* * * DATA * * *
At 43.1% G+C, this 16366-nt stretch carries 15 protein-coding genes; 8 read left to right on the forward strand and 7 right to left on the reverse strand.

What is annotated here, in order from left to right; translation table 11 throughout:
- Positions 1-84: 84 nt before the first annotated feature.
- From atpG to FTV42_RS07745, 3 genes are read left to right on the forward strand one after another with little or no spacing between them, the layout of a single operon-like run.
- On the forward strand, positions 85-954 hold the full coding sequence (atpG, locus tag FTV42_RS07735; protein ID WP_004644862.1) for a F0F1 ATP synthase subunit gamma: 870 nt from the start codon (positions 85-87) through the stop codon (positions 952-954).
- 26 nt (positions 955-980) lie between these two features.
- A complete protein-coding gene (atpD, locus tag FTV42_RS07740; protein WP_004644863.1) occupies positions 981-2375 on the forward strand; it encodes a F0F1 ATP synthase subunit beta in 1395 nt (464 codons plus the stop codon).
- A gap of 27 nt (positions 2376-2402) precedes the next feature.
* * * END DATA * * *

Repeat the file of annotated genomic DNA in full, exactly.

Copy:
At 43.1% G+C, this 16366-nt stretch carries 15 protein-coding genes; 8 read left to right on the forward strand and 7 right to left on the reverse strand.

What is annotated here, in order from left to right; translation table 11 throughout:
- Positions 1-84: 84 nt before the first annotated feature.
- From atpG to FTV42_RS07745, 3 genes are read left to right on the forward strand one after another with little or no spacing between them, the layout of a single operon-like run.
- On the forward strand, positions 85-954 hold the full coding sequence (atpG, locus tag FTV42_RS07735; protein ID WP_004644862.1) for a F0F1 ATP synthase subunit gamma: 870 nt from the start codon (positions 85-87) through the stop codon (positions 952-954).
- 26 nt (positions 955-980) lie between these two features.
- A complete protein-coding gene (atpD, locus tag FTV42_RS07740; protein WP_004644863.1) occupies positions 981-2375 on the forward strand; it encodes a F0F1 ATP synthase subunit beta in 1395 nt (464 codons plus the stop codon).
- A gap of 27 nt (positions 2376-2402) precedes the next feature.